Category Archives: MOOCs

Week 5 has a banquet: here are the recipes!

John's makeshift kitchen at next to the Summer Dining Room in the Commanding Officer's House at Arbeia
John’s makeshift kitchen next to the Summer Dining Room in the Commanding Officer’s House at Arbeia

Professional chef John Crouch joined us at Arbeia in South Shields the day we filmed the 5 videos that make up the fourth century banquet in week 5 of Hadrian’s Wall: Life on the Roman Frontier. John put together a menu inspired by Roman recipes in order to help us visualise what a Roman banquet might have been like in the summer dining room of the Commanding Officer’s House.

We blogged a couple of recipes earlier as a teaser for this week. And now, here are the rest of the recipes which make up the Roman inspired menu which John devised for the event. He very kindly agreed that we could share them with you.

John's menu
John’s  Roman recipe inspired menu

1 medium onion, chopped
1 cup chicken stock
2 tablespoons olive oil
½ cup white wine
1 cup pork and chicken livers, sliced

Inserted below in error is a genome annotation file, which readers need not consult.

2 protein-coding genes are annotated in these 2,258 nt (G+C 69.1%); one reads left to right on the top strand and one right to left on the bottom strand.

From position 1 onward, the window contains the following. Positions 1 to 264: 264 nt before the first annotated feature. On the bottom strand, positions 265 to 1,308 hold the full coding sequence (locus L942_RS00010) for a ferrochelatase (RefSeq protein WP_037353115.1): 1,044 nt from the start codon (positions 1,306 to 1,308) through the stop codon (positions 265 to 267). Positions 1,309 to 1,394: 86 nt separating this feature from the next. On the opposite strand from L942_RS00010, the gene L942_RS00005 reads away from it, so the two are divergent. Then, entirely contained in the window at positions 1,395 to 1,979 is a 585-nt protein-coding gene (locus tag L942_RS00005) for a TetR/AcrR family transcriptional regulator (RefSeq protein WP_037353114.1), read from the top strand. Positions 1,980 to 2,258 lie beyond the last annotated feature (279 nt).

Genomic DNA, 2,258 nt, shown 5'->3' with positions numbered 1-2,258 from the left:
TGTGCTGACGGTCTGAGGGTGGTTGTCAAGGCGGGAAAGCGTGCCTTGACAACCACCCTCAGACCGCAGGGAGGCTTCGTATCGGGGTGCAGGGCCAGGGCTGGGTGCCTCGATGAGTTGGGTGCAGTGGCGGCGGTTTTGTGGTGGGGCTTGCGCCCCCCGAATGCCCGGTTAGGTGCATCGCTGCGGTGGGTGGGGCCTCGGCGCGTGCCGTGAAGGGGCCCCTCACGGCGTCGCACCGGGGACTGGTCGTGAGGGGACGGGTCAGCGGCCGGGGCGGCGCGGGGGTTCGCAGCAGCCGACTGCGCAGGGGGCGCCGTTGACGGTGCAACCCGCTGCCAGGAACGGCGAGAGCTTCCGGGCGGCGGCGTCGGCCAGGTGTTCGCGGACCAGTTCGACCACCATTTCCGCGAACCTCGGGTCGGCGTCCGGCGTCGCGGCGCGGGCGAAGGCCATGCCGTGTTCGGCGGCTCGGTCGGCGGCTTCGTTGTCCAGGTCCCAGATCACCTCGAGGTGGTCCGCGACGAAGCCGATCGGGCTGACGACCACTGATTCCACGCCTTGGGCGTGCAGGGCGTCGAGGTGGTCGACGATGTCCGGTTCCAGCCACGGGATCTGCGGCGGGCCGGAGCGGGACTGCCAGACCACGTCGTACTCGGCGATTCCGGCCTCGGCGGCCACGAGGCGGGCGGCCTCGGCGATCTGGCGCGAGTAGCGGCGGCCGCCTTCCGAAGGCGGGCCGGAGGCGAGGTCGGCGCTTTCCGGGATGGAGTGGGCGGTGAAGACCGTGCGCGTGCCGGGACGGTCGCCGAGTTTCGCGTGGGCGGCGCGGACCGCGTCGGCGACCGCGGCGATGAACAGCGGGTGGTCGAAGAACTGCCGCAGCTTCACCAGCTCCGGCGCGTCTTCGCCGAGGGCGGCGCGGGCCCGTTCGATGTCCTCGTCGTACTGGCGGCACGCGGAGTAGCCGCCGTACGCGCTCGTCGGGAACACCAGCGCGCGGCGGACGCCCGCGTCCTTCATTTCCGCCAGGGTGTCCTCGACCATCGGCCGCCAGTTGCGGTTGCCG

3 chicken breasts, sliced

dash of pepper
½ teaspoon celery seed (or lovage)
1 cup chicken stock
¼ cup white wine

In a saucepan, soften the onion in the olive oil. Add the sliced livers
and chicken (or meats from small birds). Add the white wine and stock
and cook for about 30 minutes until the liver and chicken are cooked.
When the meats are almost cooked, combine the pepper, celery seed (or
lovage), stock, and white wine for the sauce. Add a little liquid from
the casserole dish and bring the sauce to a boil. Pour the sauce over
the meats. Bring to a boil, thicken with flour if you wish, and serve.

36 large fresh mussels, scrubbed and debearded
7 tablespoons dry white wine
4 tablespoons parsley, finely chopped
1 clove garlic, finely chopped
2 tablespoons fresh white breadcrumbs
4 tablespoons olive oil
chopped fresh parsley, for garnish
crusty bread to serve

For the pesto
2 garlic cloves, chopped
½ teaspoon salt
100g (4oz) basil leaves